OK, we have the first villain of the NIL era.
We’ve heard coaches complain that it would damage the sport, that opening the transfer door combined with NIL rights would turn the NCAA into a de facto professional league with free agency and we I say, Oh, you’re just mad because the kids get paid, that’s not really going to happen. Even if it does, it won’t be as bad as you’re saying.
Well, we might not be entirely wrong in saying that, but it turns out the detractors made some fair point. Yesterday, hurricane MiamiS guard Isaiah Wong told the country (via a statement from his agent) that he will enter the transfer portal if his NIL “compensation” is not increased.
Given state-by-state legislation, it can be difficult to follow, but Florida doesn’t allow schools to be directly involved. The specific law reads:
“A post-secondary institution, an organization whose purposes include supporting or benefiting the organization or its athletic programs, or an officer, director, or employee of the institution or the organization may not indemnify or cause compensation to a current or prospective interscholastic athlete for her or his or her name, image, or likeness. “
So it’s not clear what Wong thinks of The U. You know, would do anything about his situation without breaking the law. While Wong can understand other players getting big deals and sponsorships through NIL and wants his own earnings to reflect his performance in Elite Eight 2022, the transfer threat not exactly aimed at anyone in particular.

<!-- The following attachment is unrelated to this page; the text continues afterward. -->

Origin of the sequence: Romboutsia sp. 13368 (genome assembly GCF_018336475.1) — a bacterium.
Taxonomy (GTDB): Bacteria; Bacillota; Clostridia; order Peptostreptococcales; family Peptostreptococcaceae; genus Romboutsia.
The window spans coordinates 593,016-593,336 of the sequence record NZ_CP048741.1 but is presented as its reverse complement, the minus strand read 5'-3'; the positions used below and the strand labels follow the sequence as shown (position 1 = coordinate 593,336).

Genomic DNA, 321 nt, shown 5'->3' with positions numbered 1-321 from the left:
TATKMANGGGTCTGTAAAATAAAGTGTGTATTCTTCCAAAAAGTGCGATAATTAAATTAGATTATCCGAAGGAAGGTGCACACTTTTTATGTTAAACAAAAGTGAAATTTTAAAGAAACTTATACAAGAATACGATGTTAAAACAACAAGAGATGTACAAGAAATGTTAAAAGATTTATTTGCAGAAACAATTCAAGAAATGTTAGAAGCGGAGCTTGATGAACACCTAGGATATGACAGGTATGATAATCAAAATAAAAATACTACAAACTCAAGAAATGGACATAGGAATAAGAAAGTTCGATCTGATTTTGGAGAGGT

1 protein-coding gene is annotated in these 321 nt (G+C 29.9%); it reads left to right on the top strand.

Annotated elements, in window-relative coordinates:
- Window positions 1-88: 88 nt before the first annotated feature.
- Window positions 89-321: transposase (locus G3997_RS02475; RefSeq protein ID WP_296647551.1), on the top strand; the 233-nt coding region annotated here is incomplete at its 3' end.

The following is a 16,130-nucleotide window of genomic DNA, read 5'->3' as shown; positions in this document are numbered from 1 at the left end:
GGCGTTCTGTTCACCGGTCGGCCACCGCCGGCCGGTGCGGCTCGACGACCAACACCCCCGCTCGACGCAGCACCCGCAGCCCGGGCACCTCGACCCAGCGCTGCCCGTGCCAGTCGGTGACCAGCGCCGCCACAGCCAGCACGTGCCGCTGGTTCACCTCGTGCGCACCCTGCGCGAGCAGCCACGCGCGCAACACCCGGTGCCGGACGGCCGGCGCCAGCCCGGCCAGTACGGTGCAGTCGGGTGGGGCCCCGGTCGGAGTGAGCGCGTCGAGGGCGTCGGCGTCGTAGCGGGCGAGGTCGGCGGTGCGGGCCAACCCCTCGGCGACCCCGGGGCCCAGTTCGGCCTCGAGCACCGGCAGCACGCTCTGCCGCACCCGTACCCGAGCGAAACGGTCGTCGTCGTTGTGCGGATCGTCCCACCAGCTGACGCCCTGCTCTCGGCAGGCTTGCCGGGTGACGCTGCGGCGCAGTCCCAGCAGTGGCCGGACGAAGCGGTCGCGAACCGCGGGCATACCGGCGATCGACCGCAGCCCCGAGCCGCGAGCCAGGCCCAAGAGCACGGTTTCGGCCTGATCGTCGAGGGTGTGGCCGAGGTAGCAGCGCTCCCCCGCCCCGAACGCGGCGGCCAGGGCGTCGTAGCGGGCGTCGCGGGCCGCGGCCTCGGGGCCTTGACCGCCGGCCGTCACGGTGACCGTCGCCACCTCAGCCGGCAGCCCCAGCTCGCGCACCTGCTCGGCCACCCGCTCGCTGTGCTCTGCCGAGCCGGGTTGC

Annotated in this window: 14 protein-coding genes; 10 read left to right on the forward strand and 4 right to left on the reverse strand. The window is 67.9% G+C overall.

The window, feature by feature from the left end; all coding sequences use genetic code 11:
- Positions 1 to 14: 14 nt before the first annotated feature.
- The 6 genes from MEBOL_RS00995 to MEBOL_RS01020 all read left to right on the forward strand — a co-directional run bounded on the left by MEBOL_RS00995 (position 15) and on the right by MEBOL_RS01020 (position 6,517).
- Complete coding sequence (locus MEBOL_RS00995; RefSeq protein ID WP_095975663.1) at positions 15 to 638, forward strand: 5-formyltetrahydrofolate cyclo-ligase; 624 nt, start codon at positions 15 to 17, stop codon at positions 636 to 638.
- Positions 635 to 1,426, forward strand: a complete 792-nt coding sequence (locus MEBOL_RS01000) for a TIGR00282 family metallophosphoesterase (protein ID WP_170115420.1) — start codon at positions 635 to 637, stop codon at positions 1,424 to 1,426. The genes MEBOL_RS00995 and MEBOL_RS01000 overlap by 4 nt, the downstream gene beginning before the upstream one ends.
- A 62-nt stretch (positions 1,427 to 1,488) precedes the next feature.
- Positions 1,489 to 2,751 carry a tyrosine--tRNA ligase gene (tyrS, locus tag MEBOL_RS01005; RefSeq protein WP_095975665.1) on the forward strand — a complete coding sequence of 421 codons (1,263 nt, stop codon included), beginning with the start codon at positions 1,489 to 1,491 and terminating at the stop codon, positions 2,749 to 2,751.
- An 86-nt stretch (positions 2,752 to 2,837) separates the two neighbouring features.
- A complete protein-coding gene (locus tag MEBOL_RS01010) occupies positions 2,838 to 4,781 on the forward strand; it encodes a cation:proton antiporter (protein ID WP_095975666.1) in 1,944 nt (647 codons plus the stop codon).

If anyone does, the statement seems directed at billionaire John Ruiz, who has signed NIL contracts with more than 100 Miami student-athletes – including Wong. A transfer from Kansas State is getting more out of a Ruiz-funded contract than Wong grants him, and Wong is upset about it, though Ruiz told ESPN he’s not ready to renegotiate. (Then why put the numbers out there, Ruiz?)
Honestly, this whole situation reflects little on Wong and more on the sheer incompetence of the NCAA and the US government in navigating NIL regulations. Instead of building a solid structure and a basic set of national rules, they basically threw a bunch of 18- and 19-year-olds in the head. first into a bubbling industry to throw their millions at college athletes. Now, Wong and Miami are stuck in a situation where Wong seems to believe this is a pay-to-play structure and not a free-market deal with a non-profit.individual link.
NIL deals have been widely used as temptations and recruiting tools for upcoming engagements. Even the players you think of right now who have been successful in this field – Bryce Young, C.J. Stroud, Caleb Williams – had offers before they played college football. It’s about name recognition and looks and, unfortunately but in reality, a lot more than talent and leadership. But that’s how it’s always worked – especially with the complete lack of regulation coming from the collapsed structure of the NCAA.